Intentional programming and Dreaming in Code

Worth reading: I have been following Charles Simonyi's adventures in programming for many years. Charles is considered the father of Microsoft Word and the architect of Microsoft Office.

Worth reading: I have been following Charles Simonyi's adventures in programming for many

years. Charles is considered the father of Microsoft Word and the architect of Microsoft Office. He left Microsoft in 2002, after more than 20 years on the Redmond campus, to form Intentional Software, with the intention of taking the drudgery out of software programming. In the MIT Technology Review, Scott Rosenberg has written an extensive profile of Charles, who is scheduled to take a 10-day trip to the International Space Station in April, and of the intentional programming concept.

Scott has also been busy lately preparing for a launch. Although he isn't heading for outer space, his book, "Dreaming in Code: Two Dozen Programmers, Three Years, 4,732 Bugs, and One Quest for Transcendent Software," will be released on Tuesday. He uses the Open Source Applications Foundation's Chandler and Cosmo projects as a backdrop for exploring the lore and enigmas of software development and the human-computer interface. In the book, which is a thoroughly engrossing and instructive exploration into the heart and culture of software development, Scott writes:

"It's tempting to view the multitude of monster projects gone bad as anomalies, excrescences of corporate and government bureaucracies run amok. But you will find similar tales of woe emerging from software projects big and small, public and private, old and new. Though the details differ, the pattern is depressingly repetitive. Moving targets. Fluctuating goals. Unrealistic schedules. Missed deadlines. Ballooning costs. Despair. Chaos."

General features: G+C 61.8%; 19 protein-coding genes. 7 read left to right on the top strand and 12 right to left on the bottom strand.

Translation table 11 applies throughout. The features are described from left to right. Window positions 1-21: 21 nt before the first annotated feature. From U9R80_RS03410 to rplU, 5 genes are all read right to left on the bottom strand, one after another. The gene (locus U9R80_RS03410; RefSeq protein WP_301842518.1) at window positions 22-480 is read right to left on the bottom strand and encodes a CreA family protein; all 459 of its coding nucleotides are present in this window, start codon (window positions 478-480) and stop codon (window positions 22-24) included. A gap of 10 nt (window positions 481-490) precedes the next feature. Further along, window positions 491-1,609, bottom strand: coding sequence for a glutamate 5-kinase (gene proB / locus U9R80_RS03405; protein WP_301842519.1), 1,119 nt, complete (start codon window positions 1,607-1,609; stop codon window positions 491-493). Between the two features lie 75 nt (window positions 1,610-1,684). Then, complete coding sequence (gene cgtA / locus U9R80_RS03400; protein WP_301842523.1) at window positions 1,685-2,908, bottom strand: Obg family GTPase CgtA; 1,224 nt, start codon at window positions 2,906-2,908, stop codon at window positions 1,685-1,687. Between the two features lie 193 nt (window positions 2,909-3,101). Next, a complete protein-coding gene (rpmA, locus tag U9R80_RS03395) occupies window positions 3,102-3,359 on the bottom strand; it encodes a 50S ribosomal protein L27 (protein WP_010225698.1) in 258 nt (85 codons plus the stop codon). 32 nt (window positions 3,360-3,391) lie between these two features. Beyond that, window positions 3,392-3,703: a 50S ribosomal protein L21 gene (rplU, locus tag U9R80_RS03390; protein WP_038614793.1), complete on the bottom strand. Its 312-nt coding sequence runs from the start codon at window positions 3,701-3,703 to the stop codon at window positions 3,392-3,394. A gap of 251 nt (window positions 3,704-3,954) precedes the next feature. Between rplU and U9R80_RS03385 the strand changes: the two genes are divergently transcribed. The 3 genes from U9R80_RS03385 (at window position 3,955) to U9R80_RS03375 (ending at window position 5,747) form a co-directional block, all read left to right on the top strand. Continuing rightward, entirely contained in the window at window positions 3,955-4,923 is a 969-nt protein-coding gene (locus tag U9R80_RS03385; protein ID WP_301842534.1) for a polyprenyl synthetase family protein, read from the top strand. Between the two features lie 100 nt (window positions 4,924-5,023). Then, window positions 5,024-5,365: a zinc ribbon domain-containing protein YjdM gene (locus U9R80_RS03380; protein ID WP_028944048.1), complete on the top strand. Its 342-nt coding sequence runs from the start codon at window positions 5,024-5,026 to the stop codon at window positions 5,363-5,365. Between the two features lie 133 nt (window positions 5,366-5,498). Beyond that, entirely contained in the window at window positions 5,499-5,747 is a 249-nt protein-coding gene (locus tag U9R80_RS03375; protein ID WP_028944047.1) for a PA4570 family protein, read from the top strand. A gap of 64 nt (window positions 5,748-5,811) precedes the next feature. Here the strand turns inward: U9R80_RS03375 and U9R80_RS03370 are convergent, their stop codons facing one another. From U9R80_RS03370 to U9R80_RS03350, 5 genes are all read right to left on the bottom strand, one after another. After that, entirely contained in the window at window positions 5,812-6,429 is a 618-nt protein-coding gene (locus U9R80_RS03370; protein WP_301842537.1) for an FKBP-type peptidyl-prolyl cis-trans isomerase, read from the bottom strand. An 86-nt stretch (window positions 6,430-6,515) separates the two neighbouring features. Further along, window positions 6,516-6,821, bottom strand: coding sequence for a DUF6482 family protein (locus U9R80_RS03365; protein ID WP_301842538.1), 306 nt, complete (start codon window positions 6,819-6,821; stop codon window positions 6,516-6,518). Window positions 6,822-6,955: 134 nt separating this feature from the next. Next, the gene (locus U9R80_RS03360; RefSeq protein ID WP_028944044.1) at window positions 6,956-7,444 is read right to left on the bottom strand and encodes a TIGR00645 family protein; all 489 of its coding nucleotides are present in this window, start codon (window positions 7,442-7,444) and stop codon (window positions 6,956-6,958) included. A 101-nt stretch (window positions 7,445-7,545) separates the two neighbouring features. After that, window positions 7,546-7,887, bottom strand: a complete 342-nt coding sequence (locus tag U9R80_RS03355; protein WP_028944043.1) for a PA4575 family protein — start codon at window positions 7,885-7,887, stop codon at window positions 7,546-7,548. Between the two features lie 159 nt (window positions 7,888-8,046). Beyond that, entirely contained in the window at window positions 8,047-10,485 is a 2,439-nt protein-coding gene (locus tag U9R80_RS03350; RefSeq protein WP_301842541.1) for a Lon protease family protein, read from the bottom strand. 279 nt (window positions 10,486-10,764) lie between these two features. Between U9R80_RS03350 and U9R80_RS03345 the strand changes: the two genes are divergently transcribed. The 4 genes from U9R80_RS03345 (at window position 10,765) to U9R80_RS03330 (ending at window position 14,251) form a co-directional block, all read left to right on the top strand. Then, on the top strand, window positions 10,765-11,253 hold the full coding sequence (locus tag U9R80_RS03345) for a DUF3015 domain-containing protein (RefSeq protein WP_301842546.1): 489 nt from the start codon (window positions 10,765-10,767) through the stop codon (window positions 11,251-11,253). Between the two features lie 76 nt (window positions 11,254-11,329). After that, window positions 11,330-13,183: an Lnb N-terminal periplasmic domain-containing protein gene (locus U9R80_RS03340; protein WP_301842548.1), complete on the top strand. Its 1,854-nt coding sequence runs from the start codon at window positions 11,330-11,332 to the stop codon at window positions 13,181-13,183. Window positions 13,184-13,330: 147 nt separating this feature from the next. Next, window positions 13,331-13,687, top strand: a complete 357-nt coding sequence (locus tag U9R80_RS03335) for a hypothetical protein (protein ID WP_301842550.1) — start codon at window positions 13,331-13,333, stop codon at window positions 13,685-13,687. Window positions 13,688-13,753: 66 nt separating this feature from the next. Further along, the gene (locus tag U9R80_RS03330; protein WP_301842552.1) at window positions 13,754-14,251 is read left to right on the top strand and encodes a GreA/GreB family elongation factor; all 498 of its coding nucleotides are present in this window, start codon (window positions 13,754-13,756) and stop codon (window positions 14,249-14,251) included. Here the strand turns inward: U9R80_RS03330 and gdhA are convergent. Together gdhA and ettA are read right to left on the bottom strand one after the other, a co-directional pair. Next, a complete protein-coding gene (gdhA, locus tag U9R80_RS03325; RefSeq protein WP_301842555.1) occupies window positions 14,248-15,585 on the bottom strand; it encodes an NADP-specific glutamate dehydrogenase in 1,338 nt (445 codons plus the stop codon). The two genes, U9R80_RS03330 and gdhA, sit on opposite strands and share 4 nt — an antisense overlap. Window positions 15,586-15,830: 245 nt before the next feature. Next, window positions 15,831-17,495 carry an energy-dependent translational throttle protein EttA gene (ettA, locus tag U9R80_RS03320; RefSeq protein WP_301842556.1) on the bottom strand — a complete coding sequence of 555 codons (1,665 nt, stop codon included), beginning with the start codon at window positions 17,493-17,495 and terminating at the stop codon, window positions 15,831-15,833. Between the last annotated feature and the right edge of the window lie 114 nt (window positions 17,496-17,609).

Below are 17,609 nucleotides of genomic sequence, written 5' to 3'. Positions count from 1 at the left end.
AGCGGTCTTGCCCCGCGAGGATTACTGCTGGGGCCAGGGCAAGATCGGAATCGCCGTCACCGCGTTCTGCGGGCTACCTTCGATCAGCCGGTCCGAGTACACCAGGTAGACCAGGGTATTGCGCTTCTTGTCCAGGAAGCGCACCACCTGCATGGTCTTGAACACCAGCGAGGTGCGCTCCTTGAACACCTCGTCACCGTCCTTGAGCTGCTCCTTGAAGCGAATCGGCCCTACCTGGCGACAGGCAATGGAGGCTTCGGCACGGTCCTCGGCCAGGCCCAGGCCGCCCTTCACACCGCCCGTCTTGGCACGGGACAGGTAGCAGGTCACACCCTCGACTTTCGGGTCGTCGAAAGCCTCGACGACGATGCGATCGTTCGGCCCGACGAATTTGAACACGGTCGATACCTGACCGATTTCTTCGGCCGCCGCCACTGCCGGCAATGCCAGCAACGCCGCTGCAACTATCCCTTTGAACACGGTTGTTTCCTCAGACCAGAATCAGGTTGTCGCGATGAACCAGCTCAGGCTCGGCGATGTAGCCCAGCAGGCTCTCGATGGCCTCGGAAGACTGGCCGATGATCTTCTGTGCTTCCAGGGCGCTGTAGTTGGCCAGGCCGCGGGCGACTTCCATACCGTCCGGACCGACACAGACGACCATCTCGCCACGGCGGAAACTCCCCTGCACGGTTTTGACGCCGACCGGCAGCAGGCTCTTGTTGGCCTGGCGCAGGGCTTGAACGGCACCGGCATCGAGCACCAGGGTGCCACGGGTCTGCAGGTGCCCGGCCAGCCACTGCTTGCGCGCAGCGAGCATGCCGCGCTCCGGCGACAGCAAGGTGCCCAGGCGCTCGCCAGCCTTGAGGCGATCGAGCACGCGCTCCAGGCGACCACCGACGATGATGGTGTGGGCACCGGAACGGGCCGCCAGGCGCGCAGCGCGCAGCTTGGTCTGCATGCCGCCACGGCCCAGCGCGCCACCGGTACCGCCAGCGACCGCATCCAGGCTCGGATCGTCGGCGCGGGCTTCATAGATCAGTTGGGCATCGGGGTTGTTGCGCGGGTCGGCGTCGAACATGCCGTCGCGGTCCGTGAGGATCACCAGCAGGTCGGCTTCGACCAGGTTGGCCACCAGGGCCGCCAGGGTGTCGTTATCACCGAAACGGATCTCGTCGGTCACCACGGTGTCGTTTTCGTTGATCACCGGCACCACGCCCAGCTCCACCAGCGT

Software development is a fundamentally human endeavor, a Sisyphean task in which the hill seems to get steeper. After spending years conceiving and writing "Dreaming in Code," Scott distilled his experience into what he self-referentially calls Rosenberg's Law:

"Software is easy to make except when you want to make something new. And then, of course, there is the corollary. The only software that's worth making is software that does something new."

Intentional programming is something new aimed at taking complexity and errors out of the software development process. As part of Scott's intentional programming article in the Technology Review, Wade Roush provides an explanation of intentional programming, which so far has been more theory than practical reality. Here is the gist of it:

With the programmers' help, the domain experts list all the concepts and definitions the software will need to encompass. All these definitions go into a database that Simonyi calls the "domain schema."

Like the bench maker turning his knobs, the programmers then incorporate the definitions in the domain schema into "domain code"--a high-level representation of the software's functions, expressed in a "domain-specific language," or DSL, that can be tailored to suit the industry in question. But while DSLs can vary, each action the software must carry out is stored in a uniform format, an "intentional tree." Intentional trees have the advantage of being visually simple but logically comprehensive, which means they can be manipulated, revised, and "projected" or reënvisioned at will.

For example, the computation represented by the simple program statement
return a = b / (c +1) ;

is represented by the following intentional tree:










Once encoded in tree form, the computation can be projected in many other ways that might be more familiar to domain experts, such as

return a = ------- ;
Does intentional programming make more sense to you now? 


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